How the Los Angeles County Flood Control District MS4 Case Supreme Court Loss is a Win for the Clean Water Actby William Buzbee
The Supreme Court ruled today that the 9th Circuit committed a legal error in holding the Los Angeles County Flood Control District liable for violations of its Clean Water Act (CWA) “municipal separate storm sewer system” (or MS4) pollution discharge permit. The suit, Los Angeles County Flood Control District v. Natural Resources Defense Council, had been initiated by NRDC and allied environmental groups, and its victory below was reversed. A loss for the environment? Actually, the careful and narrow Supreme Court ruling dodged a potential weakening of the CWA, and appears to have left open for consideration whether conceded permit violations by the Los Angeles County District meant it deserved to be held liable. The case potentially could have weakened the centrality of self-reported discharge permit violations and decades of rulings that such violations result in strict liability. The Court, however, dodged such a result, explicitly leaving that issue open in reversing and remanding the case. [Disclosure—I played a limited role in advising the plaintiff-respondent NRDC in this case.]
The case involved numerous self-reported water quality violations by the Los Angeles County Flood Control District. The District, and numerous other municipalities discharging stormwater into the same water bodies, were together allowing too many pollutants to flow into the Los Angeles and San Gabriel Rivers, degrading the water bodies more than allowed in the District permit The 9th Circuit, however, wrote an opinion revealing discomfort with holding the District liable if there was no proof that the Los Angeles County District itself was responsible for such exceedances. And in so doing, the 9th Circuit made either a legal or factual error about the location of the CWA monitoring stations and the ability to attribute causation for violations to the Los Angeles County District. Furthermore, as the District argued before the Supreme Court, parts of the 9th Circuit ruling could be read to violate the Supreme Court’s 2004 Miccosukee decision, which held that so-called discharges that just move polluted water from one part of a water body to another part of the same water body are not “discharges” at all. The Court granted the petition for a writ of certiorari on whether the District could be held liable after Miccosukee for so-called discharges that actually involved movement of polluter waters within the same water body. Before the Supreme Court, parties on both sides (including NRDC), and the United States in its amicus brief, agreed that there couldn’t be liability for water pollutant movements within the same waterbody And today the Supreme Court agreed, restating the basic conclusion in Miccosukee.
But in the briefing and in the Supreme Court argument, NRDC and its allies pursued other grounds for upholding the 9th Circuit’s judgment, even if its ruling reflected legal and possibly factual confusion. The Los Angeles County District’s permit monitoring and required reporting revealed violations. Furthermore, that permit’s content had been fully vetted and actually litigated and ultimately upheld in California tribunals under the CWA’s cooperative federalism delegated program provisions. The CWA leaves states with great latitude in how they protect their waters, provided that they are no more lax than required by federal law and regulations. So if the Los Angeles County District’s MS4 permit required particular types of pollution control, water quality, and monitoring, and its monitoring revealed violations, then under decades of decisions, the District would be liable. To hold otherwise would undercut the centrally important federalism-linked strict liability, self-reporting permit violation provisions of the CWA. And NRDC made this argument forcefully before the Court.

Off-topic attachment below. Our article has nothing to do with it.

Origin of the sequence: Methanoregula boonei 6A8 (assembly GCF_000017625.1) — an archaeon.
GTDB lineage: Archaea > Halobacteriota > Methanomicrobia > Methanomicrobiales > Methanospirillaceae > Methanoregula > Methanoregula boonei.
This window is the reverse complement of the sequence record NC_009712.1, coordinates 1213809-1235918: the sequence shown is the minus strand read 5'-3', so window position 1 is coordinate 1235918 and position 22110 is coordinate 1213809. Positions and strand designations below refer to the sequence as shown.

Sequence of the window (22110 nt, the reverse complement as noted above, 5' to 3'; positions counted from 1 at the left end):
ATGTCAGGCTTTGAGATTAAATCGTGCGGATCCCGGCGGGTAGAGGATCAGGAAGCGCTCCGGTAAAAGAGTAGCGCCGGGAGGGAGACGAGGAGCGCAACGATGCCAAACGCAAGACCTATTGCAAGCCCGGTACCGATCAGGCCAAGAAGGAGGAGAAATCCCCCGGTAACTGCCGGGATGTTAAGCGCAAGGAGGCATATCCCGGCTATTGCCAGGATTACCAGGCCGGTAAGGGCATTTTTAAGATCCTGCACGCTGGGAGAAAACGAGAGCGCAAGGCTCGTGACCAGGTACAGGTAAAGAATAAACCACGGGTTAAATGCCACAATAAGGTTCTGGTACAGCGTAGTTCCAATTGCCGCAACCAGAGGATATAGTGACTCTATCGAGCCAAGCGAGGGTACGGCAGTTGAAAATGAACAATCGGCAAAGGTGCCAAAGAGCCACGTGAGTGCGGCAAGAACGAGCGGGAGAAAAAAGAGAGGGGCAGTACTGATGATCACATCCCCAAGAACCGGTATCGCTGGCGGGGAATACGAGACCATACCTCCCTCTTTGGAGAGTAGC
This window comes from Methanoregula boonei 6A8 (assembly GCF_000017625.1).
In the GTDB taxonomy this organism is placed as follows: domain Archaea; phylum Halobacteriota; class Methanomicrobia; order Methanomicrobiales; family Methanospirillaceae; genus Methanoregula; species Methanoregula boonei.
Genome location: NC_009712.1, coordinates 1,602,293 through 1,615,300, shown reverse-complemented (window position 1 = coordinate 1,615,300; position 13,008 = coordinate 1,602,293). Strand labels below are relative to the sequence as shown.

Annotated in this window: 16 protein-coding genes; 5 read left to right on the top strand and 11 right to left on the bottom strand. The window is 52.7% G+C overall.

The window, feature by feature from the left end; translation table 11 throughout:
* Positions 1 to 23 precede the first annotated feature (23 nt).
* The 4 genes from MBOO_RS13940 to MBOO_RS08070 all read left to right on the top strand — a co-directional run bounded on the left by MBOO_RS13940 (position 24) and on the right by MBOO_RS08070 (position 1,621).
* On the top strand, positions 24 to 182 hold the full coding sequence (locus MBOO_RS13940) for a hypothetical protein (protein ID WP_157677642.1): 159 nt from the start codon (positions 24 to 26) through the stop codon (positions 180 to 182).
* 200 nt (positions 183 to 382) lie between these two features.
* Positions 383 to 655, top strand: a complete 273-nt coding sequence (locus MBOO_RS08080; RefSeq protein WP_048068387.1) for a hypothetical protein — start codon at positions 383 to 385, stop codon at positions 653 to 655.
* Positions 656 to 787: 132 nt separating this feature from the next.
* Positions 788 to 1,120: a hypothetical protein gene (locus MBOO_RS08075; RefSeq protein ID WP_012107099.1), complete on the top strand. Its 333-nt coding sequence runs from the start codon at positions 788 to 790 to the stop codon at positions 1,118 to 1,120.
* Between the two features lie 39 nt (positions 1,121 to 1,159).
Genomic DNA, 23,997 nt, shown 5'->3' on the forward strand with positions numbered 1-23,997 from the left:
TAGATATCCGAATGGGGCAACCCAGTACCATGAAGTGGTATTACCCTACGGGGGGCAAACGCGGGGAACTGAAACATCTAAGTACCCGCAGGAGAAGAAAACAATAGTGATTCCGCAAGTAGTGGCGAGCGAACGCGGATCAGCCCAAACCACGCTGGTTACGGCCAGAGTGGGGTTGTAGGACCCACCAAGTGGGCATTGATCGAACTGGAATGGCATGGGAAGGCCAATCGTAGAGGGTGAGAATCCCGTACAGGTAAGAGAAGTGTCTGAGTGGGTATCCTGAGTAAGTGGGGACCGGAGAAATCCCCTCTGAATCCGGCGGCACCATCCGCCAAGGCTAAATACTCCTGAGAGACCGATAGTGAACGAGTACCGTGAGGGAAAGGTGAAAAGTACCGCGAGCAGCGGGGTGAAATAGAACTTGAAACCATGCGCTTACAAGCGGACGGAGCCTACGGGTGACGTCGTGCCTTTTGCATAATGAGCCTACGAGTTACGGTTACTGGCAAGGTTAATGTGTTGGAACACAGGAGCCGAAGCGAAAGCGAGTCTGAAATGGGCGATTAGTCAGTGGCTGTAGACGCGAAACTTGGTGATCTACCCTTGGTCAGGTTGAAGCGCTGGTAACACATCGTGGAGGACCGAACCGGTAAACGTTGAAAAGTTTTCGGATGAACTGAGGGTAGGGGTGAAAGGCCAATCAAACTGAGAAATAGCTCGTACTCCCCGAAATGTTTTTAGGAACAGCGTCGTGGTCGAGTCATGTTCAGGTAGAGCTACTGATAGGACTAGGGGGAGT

The Supreme Court did not state that the Los Angeles County District was liable under this logic, but carefully and explicitly did not resolve it in reversing and remanding the case. It stated that the permit violation argument “is not embraced within, or even touched by, the narrow question on which we granted certiorari.” The Court obviously did not state agreement with this argument, but this does not mean it disagreed; as it noted, it did not grant certiorari on this argument or question and Court stated that “we therefore do not address, and indicate no opinion on, the issue the NRDC and Baykeeper seek to substitute for the question we took up for review.” NRDC should be able to pursue this argument on remand and in future CWA permit violation cases, as it and other citizen litigators have since the 1980s. Abundant law that has never been questioned by the Supreme Court should give NRDC a good chance of victory under basic and well established CWA logic. The Los Angeles County District will no doubt reiterate its argument on remand, but NRDC will be positioned to argue that the law has not changed. In addition, the District is at this point operating under a new and different permit, so the most important repercussions of this case will be on future CWA permit violation cases. Hence, despite the apparent loss, the CWA’s key logic and enforceability should ultimately emerge unscathed. Considering the risks posed by this case, that is no small victory.